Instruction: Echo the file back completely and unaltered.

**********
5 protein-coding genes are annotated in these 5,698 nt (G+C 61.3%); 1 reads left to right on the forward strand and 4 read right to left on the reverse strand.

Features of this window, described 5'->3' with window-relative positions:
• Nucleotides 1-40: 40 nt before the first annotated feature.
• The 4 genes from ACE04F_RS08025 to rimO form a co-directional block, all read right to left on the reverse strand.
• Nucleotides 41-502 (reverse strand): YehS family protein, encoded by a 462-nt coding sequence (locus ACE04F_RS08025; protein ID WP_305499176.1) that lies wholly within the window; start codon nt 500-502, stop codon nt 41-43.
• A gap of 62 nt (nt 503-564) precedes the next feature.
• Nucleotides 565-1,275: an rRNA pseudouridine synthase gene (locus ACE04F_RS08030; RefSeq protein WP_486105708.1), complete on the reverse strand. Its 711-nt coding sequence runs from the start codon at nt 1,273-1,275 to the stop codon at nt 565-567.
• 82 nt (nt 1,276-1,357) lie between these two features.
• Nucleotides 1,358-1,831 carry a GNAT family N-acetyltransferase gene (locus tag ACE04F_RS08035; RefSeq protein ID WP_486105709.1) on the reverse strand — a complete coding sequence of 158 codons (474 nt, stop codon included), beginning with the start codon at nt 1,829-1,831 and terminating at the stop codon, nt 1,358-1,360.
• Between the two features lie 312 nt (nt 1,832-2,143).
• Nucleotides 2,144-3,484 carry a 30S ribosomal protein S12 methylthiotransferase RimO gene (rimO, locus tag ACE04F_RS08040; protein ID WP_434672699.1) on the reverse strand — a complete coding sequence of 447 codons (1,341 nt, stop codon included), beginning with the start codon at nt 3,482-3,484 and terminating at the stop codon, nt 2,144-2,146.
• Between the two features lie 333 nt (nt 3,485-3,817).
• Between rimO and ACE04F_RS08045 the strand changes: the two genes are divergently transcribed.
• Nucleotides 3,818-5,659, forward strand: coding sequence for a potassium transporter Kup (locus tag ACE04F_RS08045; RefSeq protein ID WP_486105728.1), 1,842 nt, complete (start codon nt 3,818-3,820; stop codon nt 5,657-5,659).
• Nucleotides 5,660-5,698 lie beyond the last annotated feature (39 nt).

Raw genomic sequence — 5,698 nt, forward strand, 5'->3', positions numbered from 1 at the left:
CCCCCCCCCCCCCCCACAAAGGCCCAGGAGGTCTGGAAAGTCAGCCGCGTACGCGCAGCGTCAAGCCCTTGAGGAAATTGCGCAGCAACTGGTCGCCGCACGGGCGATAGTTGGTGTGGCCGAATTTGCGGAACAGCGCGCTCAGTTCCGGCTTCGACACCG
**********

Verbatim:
5 protein-coding genes are annotated in these 5,698 nt (G+C 61.3%); 1 reads left to right on the forward strand and 4 read right to left on the reverse strand.

Features of this window, described 5'->3' with window-relative positions:
• Nucleotides 1-40: 40 nt before the first annotated feature.
• The 4 genes from ACE04F_RS08025 to rimO form a co-directional block, all read right to left on the reverse strand.
• Nucleotides 41-502 (reverse strand): YehS family protein, encoded by a 462-nt coding sequence (locus ACE04F_RS08025; protein ID WP_305499176.1) that lies wholly within the window; start codon nt 500-502, stop codon nt 41-43.
• A gap of 62 nt (nt 503-564) precedes the next feature.
• Nucleotides 565-1,275: an rRNA pseudouridine synthase gene (locus ACE04F_RS08030; RefSeq protein WP_486105708.1), complete on the reverse strand. Its 711-nt coding sequence runs from the start codon at nt 1,273-1,275 to the stop codon at nt 565-567.
• 82 nt (nt 1,276-1,357) lie between these two features.
• Nucleotides 1,358-1,831 carry a GNAT family N-acetyltransferase gene (locus tag ACE04F_RS08035; RefSeq protein ID WP_486105709.1) on the reverse strand — a complete coding sequence of 158 codons (474 nt, stop codon included), beginning with the start codon at nt 1,829-1,831 and terminating at the stop codon, nt 1,358-1,360.
• Between the two features lie 312 nt (nt 1,832-2,143).
• Nucleotides 2,144-3,484 carry a 30S ribosomal protein S12 methylthiotransferase RimO gene (rimO, locus tag ACE04F_RS08040; protein ID WP_434672699.1) on the reverse strand — a complete coding sequence of 447 codons (1,341 nt, stop codon included), beginning with the start codon at nt 3,482-3,484 and terminating at the stop codon, nt 2,144-2,146.
• Between the two features lie 333 nt (nt 3,485-3,817).
• Between rimO and ACE04F_RS08045 the strand changes: the two genes are divergently transcribed.
• Nucleotides 3,818-5,659, forward strand: coding sequence for a potassium transporter Kup (locus tag ACE04F_RS08045; RefSeq protein ID WP_486105728.1), 1,842 nt, complete (start codon nt 3,818-3,820; stop codon nt 5,657-5,659).
• Nucleotides 5,660-5,698 lie beyond the last annotated feature (39 nt).

Raw genomic sequence — 5,698 nt, forward strand, 5'->3', positions numbered from 1 at the left:
CCCCCCCCCCCCCCCACAAAGGCCCAGGAGGTCTGGAAAGTCAGCCGCGTACGCGCAGCGTCAAGCCCTTGAGGAAATTGCGCAGCAACTGGTCGCCGCACGGGCGATAGTTGGTGTGGCCGAATTTGCGGAACAGCGCGCTCAGTTCCGGCTTCGACACCG